In more than 100 pages of court documents, the governor and prison officials outlined how they intend to satisfy a San Jose federal judge's concerns that death row inmates do not suffer a cruel and unusual death when injected with a fatal dose of drugs. The proposed reforms do not alter the drug combination, which has drawn fire from death penalty foes and some medical journals that insist the fatal drug cocktail poses the risk of a painful death.
Instead, the governor's plan focuses on improving the process, building a new death chamber designed specifically for lethal injections and providing specialized training for execution team members, something that has not happened in the past.
California's executions have been on hold since last year, when death row inmate Michael Morales challenged the state's lethal injection procedure because it risked
violating the constitutional ban on cruel andunusual punishment. U.S. District Judge Jeremy Fogel in December concluded the state cannot resume executions until it fixes its "broken" system, prompting the governor and prison officials to come up with the plan presented Tuesday.
"I am confident
the plan submitted to Judge Fogel will address his concerns and allow the state to enforce the law of the land," Schwarzenegger said in a statement.
While the governor's plan is sure to push the court fight over lethal injection forward, it remains unclear whether it will satisfy the judge and allow the state to restart executions on a death row that now exceeds 650 inmates.
Morales' lawyers could not be reached for comment. But they previously criticized the governor's secretive approach to devising a new procedure, saying he should follow the example set by former Florida Gov. Jeb Bush, who ordered public hearings on the matter after a botched execution in that state last year.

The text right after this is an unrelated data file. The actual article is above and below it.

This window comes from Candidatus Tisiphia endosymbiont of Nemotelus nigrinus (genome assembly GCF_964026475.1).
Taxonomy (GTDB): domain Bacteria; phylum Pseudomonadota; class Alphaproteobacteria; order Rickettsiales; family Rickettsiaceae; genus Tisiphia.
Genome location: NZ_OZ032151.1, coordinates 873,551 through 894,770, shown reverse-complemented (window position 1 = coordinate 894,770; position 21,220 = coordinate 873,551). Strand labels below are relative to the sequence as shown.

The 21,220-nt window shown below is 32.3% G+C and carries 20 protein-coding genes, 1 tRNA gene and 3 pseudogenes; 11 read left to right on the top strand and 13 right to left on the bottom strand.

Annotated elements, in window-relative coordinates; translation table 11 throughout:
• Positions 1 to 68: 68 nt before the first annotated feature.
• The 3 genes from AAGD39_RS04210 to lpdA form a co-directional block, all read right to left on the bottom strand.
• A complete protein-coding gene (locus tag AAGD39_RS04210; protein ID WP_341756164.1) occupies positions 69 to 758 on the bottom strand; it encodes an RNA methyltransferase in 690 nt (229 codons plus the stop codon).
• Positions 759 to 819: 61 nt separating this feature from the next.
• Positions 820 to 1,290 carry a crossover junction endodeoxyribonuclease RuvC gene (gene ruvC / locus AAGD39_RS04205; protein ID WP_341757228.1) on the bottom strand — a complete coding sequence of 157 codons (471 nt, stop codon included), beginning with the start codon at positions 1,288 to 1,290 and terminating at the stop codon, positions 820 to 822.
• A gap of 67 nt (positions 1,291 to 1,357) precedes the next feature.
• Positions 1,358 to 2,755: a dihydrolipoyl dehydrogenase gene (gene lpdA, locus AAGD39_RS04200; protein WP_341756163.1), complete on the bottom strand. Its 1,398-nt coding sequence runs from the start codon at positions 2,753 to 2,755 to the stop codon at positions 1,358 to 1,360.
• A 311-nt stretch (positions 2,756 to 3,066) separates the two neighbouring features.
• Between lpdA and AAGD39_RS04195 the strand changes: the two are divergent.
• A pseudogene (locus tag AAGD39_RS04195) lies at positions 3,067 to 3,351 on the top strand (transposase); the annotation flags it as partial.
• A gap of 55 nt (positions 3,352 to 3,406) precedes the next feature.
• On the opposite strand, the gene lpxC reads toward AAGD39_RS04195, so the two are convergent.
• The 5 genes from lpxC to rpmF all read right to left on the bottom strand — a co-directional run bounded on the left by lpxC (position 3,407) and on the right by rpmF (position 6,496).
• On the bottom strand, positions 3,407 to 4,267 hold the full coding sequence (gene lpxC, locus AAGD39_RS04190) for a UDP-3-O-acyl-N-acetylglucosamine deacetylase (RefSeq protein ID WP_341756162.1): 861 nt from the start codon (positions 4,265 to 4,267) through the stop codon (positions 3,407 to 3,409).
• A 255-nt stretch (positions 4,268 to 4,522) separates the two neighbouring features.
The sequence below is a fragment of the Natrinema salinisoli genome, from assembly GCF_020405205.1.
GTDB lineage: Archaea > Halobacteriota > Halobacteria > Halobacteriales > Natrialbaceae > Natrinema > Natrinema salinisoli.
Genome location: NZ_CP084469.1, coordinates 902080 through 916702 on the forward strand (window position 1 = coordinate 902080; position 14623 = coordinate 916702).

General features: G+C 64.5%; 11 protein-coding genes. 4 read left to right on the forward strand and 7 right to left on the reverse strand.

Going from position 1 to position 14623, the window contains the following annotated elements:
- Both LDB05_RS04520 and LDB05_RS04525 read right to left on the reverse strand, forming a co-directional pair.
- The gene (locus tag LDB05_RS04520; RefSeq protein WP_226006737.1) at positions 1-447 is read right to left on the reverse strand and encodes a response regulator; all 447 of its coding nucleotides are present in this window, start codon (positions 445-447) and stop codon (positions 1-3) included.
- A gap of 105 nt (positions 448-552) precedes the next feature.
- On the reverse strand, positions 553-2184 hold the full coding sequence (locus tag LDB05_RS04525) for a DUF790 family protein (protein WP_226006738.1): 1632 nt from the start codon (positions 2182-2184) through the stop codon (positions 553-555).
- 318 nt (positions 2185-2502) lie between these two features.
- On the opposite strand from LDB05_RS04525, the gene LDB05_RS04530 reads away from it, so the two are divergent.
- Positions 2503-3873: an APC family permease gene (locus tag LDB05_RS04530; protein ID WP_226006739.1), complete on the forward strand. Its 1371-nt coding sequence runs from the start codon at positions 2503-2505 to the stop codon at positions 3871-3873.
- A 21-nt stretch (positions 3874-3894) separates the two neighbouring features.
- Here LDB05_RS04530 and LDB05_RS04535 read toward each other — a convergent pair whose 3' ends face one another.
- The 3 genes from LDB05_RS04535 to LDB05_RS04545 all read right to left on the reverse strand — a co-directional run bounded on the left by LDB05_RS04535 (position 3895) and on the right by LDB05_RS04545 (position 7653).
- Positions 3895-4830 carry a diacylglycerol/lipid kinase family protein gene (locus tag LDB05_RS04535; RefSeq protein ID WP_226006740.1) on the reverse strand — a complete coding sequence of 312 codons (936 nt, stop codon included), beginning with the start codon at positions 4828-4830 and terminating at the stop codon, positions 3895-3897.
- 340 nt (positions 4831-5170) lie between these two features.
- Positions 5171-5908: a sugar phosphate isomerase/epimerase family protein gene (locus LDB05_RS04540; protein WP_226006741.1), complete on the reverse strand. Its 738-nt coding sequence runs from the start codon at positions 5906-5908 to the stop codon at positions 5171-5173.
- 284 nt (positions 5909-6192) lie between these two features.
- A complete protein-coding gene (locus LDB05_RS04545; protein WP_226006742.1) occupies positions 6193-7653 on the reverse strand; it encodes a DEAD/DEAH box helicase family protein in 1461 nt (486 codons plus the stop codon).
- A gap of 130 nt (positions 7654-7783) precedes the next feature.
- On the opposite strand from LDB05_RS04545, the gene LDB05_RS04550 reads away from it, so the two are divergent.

The California case has been closely watched around the country, where death row inmates have mounted legal challenges to lethal injection in many of the 37 states that rely on the execution method.
Morales' legal attack has produced by far the most thorough examination of lethal injection, including an unprecedented four-day hearing last fall and Fogel's unusual tour of San Quentin's death chamber.
Morales, 47, on death row for the 1981 rape and murder of a 17-year-old Lodi girl, was on the brink of execution in February 2006 when Fogel granted him a reprieve while the lethal injection issue was considered.
In December's order, Fogel called the state's execution protocol "deeply disturbing," citing a number of problems, notably poor training of execution team members, sloppy handling of the fatal cocktail of drugs and San Quentin's antiquated execution chamber, the state's old gas chamber.
The judge, however, did assure the state that the problems could be fixed.
The heart of the governor's new proposal is a 94-page updated version of "Procedure 770," the prison system's guidebook for executions. The plan submitted to the judge is a point-by-point instruction manual that stretches from weeks of preparation before an execution to how to document the aftermath, as well as providing for the creation of trained execution specialists.
James Tilton, head of the state prison system, said prison officials reviewed procedures in 15 other states, and visited Virginia, Oklahoma, Indiana and the federal prison system to investigate alternatives.
"We believe we've addressed every deficiency in his order," Tilton said of Fogel's concerns.
Fogel did not order the state to construct a new execution chamber at San Quentin, but did identify the cramped, old current chamber as a factor in finding the state couldn't guarantee a humane execution. The new proposal calls for constructing a new "lethal injection facility," which was nearly completed this spring before being halted when Democratic legislators complained the governor never got prior approval for the expense. Schwarzenegger included the funding for the new chamber in this week's budget revisions.
To lethal injection critics, however, the proposal may not address the central medical argument against the practice — that the combination of the three drugs masks the potential for a searing, painful death. Under the state's method, three drugs are administered; the first to sedate the inmate, the second to paralyze the muscles in breathing and the third and fatal drug, potassium chloride, to stop the heart.
Lawyers for death row inmates argue that the second drug conceals an inmate's suffering when the third, and painful, drug is administered. Conflicting expert evidence on the subject was presented to Fogel in last fall's hearing, but the judge did conclude that the lack of safeguards created an unnecessary risk of suffering.
"It's not good enough, it's not specific enough," said Deborah Denno, a Fordham University law professor and lethal injection expert. "Their reasons for keeping this drug combination are not good enough. The fact that other states do it is not good enough."
Contact Howard Mintz at firstname.lastname@example.org or (408) 286-0236.